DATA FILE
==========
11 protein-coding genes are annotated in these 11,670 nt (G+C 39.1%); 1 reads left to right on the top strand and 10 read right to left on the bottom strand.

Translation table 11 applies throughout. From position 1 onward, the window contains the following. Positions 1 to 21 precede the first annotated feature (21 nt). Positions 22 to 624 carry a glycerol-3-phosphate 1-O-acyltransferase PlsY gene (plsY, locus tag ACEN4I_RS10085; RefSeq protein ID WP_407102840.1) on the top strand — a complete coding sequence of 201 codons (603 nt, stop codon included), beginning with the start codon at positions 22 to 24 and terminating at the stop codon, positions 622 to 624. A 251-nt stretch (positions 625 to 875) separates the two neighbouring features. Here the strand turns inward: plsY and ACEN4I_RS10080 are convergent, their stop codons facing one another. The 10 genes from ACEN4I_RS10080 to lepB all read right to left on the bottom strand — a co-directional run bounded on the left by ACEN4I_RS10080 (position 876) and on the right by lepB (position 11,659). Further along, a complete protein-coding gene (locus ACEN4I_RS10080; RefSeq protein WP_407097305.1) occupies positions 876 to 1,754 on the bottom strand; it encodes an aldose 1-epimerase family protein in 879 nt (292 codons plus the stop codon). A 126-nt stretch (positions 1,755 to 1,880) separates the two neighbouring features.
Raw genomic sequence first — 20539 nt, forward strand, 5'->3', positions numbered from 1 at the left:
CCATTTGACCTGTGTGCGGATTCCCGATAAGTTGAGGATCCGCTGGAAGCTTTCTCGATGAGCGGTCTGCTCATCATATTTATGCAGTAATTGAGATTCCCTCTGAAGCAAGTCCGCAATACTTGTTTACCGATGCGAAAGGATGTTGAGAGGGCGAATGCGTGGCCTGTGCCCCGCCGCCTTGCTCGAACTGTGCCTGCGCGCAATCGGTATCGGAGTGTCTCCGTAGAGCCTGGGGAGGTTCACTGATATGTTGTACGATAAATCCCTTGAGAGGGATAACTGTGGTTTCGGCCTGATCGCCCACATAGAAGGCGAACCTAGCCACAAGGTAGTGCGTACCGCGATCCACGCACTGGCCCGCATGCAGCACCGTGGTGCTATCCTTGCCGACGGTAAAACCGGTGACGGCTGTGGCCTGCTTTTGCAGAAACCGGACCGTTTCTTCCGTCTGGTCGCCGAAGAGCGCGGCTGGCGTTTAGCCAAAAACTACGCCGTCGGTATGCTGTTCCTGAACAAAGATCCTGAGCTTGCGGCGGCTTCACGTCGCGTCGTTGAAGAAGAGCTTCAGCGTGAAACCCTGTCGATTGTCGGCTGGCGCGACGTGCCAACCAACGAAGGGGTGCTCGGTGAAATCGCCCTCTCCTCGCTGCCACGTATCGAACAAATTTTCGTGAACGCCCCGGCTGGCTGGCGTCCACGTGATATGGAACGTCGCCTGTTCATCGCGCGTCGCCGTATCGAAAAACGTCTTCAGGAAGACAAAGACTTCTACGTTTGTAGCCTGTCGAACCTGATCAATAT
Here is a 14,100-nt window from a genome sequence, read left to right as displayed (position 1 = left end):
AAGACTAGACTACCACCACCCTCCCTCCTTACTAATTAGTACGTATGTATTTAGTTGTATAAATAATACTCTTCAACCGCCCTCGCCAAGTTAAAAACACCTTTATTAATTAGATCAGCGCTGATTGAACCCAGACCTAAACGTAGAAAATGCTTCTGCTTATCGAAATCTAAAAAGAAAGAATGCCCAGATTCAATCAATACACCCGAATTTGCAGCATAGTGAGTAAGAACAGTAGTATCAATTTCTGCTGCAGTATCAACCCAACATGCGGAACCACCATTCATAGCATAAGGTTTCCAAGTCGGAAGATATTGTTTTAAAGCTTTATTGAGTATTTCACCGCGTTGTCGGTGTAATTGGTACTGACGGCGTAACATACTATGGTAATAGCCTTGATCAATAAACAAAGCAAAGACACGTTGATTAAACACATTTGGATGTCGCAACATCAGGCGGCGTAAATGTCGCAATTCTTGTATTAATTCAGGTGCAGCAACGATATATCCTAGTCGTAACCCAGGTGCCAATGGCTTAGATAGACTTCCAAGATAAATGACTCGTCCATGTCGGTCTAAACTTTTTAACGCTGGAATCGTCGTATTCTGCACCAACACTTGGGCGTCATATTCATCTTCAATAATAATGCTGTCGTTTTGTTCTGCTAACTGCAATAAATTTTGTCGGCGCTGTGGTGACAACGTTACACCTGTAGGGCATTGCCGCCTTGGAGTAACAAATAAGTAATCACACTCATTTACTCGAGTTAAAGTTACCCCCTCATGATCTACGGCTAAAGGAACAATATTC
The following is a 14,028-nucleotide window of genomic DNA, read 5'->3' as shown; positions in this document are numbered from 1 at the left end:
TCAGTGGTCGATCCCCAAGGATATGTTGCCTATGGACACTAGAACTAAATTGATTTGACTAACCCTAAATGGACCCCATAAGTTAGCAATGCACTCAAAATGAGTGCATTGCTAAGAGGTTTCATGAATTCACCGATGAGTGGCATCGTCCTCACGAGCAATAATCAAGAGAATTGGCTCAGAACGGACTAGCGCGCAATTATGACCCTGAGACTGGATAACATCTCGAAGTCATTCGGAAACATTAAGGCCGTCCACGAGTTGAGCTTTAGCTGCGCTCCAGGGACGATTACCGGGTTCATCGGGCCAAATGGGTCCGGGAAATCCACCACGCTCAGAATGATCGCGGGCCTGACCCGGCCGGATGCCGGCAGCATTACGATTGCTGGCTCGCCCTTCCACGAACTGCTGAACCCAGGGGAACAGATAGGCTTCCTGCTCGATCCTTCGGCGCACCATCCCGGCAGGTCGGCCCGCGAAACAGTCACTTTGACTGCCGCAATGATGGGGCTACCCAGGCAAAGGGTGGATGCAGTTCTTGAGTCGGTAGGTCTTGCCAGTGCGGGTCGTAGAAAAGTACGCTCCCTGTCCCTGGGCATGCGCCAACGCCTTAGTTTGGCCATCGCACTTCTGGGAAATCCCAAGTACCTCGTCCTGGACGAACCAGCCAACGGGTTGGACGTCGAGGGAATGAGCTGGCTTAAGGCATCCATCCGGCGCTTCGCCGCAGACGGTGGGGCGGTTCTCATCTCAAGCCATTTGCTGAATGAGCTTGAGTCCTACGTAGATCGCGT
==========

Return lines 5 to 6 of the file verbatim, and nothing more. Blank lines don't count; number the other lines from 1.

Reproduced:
Here is a 14,100-nt window from a genome sequence, read left to right as displayed (position 1 = left end):
AAGACTAGACTACCACCACCCTCCCTCCTTACTAATTAGTACGTATGTATTTAGTTGTATAAATAATACTCTTCAACCGCCCTCGCCAAGTTAAAAACACCTTTATTAATTAGATCAGCGCTGATTGAACCCAGACCTAAACGTAGAAAATGCTTCTGCTTATCGAAATCTAAAAAGAAAGAATGCCCAGATTCAATCAATACACCCGAATTTGCAGCATAGTGAGTAAGAACAGTAGTATCAATTTCTGCTGCAGTATCAACCCAACATGCGGAACCACCATTCATAGCATAAGGTTTCCAAGTCGGAAGATATTGTTTTAAAGCTTTATTGAGTATTTCACCGCGTTGTCGGTGTAATTGGTACTGACGGCGTAACATACTATGGTAATAGCCTTGATCAATAAACAAAGCAAAGACACGTTGATTAAACACATTTGGATGTCGCAACATCAGGCGGCGTAAATGTCGCAATTCTTGTATTAATTCAGGTGCAGCAACGATATATCCTAGTCGTAACCCAGGTGCCAATGGCTTAGATAGACTTCCAAGATAAATGACTCGTCCATGTCGGTCTAAACTTTTTAACGCTGGAATCGTCGTATTCTGCACCAACACTTGGGCGTCATATTCATCTTCAATAATAATGCTGTCGTTTTGTTCTGCTAACTGCAATAAATTTTGTCGGCGCTGTGGTGACAACGTTACACCTGTAGGGCATTGCCGCCTTGGAGTAACAAATAAGTAATCACACTCATTTACTCGAGTTAAAGTTACCCCCTCATGATCTACGGCTAAAGGAACAATATTC